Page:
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The city of Davenport will challenge the reinstatement of former Fire Chief Lynn Washburn in Scott County District Court.

Last month, the city's Civil Service Commission voted 3-1 to reinstate Washburn to the position of district chief after she filed an appeal, arguing she had the right to stay in the department pursuant to language in Iowa Code Chapter 400.

Assistant City Attorney Brian Heyer filed a petition Tuesday on behalf of the city in which he wrote, "The City of Davenport is appealing said decision in its entirety because it is contrary to Iowa statutory law and a prior decision of the Iowa Supreme Court."

Washburn was placed on administrative leave July 24 and fired three days later after she was unable to attend a pre-disciplinary meeting with City Administrator Corri Spiegel.

Pursuant to city policy, officials have declined to comment on personnel matters. Spiegel reminded the City Council of this at the time of Washburn's dismissal.

The only documentation that is public is a memorandum from Spiegel in Washburn's personnel file.

"During my tenure, due to actions on her part including, but not limited to, those of today and the past several days, she demonstrated that she is unsuitable or unfit for continued employment," Spiegel wrote.

While not challenging her dismissal as fire chief, Washburn and her attorney, Mike Carroll, appealed to the Civil Service Commission that she had the right to return to the department under Iowa Code 400.13 and 400.14.

Police and fire chiefs have the right to remain in their departments and return to positions commensurate with their civil service status, according to those codes.

The city's argument centered around a 1978 court case, Cedar Rapids v. LaPeters, in which a police chief was removed from his position and the department.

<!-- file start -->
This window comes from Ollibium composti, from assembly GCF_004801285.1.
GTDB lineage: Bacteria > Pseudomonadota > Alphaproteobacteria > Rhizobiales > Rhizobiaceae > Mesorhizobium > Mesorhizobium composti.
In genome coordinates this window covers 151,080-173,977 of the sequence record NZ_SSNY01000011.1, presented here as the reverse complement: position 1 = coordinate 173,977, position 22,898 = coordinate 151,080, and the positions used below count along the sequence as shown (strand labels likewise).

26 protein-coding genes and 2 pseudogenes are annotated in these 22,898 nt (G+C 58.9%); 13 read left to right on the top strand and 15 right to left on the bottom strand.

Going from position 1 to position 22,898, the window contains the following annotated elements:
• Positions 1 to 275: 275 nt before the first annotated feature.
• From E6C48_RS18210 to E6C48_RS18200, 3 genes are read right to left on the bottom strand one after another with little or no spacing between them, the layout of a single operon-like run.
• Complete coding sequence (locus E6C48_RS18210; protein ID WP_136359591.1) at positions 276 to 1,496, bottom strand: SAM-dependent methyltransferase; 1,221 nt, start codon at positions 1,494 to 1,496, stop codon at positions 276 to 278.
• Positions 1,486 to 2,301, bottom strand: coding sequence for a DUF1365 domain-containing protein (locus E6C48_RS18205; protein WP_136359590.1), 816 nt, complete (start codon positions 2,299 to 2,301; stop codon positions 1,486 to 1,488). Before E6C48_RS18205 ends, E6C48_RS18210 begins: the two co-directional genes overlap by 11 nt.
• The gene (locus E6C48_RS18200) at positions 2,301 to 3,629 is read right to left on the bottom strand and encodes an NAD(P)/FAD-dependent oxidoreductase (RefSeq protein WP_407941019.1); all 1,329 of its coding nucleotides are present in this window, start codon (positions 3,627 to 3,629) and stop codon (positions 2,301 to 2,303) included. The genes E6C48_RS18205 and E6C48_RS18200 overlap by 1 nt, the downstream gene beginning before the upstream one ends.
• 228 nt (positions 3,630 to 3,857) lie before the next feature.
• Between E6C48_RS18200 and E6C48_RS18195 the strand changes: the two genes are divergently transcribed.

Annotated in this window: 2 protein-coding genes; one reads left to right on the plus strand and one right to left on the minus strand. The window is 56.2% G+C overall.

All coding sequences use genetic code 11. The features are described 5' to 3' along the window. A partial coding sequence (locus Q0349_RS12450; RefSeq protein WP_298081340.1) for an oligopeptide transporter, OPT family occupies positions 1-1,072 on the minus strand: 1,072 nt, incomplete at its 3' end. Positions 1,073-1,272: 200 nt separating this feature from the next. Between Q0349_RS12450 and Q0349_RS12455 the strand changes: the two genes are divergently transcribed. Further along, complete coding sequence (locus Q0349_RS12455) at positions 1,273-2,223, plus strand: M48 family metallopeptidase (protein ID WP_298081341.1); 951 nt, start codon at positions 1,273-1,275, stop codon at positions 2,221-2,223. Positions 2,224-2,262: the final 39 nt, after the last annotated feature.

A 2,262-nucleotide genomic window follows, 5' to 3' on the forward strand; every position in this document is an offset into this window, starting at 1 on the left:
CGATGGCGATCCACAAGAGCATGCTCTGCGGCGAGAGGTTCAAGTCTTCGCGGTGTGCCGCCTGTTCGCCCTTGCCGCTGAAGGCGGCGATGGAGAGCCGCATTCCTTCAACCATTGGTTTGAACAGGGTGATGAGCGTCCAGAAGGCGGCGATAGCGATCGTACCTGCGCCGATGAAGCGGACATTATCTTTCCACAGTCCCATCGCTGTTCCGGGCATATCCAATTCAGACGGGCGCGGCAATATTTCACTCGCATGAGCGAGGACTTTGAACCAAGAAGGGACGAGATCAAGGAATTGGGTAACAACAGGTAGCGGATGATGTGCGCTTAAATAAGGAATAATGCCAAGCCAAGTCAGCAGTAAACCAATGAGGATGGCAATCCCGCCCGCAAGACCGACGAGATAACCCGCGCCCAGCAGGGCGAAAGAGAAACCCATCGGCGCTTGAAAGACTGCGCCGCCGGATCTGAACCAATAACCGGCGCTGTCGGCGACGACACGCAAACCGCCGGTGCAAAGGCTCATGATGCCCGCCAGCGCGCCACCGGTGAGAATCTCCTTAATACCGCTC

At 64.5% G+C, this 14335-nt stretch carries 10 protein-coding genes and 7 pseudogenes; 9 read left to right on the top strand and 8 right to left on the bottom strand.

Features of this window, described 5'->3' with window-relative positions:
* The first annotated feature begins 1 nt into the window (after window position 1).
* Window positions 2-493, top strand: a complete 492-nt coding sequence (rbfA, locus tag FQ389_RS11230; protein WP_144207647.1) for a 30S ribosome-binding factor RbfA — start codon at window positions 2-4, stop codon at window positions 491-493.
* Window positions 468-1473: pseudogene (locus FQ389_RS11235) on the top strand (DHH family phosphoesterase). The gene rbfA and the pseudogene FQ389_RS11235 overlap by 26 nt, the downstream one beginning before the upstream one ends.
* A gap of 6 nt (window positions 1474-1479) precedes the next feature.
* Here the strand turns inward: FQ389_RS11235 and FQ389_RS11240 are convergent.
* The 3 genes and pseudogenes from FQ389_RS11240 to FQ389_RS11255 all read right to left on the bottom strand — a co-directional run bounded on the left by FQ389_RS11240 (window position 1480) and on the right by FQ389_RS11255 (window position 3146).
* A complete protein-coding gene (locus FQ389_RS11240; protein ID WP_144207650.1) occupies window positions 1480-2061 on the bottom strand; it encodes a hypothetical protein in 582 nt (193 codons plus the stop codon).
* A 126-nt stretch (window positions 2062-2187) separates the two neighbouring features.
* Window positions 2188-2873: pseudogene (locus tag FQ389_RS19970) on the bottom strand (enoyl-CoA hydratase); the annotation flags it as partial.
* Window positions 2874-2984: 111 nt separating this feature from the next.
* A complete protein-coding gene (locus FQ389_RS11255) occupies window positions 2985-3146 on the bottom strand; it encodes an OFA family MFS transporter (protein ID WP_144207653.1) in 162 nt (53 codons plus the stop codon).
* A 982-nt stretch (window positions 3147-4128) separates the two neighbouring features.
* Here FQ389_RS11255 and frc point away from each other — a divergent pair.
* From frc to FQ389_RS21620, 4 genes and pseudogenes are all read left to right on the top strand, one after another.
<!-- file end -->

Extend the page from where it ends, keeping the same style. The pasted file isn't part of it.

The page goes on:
Heyer argued that the case established precedent that civil service rights were not transferable, and since Washburn came from the Rockford (Illinois) Fire Department, the rights she acquired there did not apply in Davenport.

The commissioners, however, thought the language in the Code was more broad.

"It's my feeling that the language in the second paragraph of section 400.13 doesn't say the chief that is relieved isn't entitled to remain in the department in a position commensurate with her status solely based upon her employment by the city of Davenport," Commissioner John Bribriesco said last month.

In his petition to the court, Heyer also argued that Washburn's "return to the fire department would greatly raise the potential for irreparable harm to the department if the stay is not granted."

Heyer wrote that because Washburn has been absent since her removal, it would not cause her injury.

While not surprised by the appeal, Carroll issued a statement on behalf of Washburn, expressing disappointment in the city's decision.

"Chief Washburn is disappointed that the City is appealing the decision of its own Civil Service Commission rather than obeying the Commission’s order returning her to work," Carroll said. "The Chief believes the law is clear, and she should be returned to the City in a District Chief position. Chief Washburn will resist the City’s efforts to ignore the Commission’s decision and will continue to fight for her job back."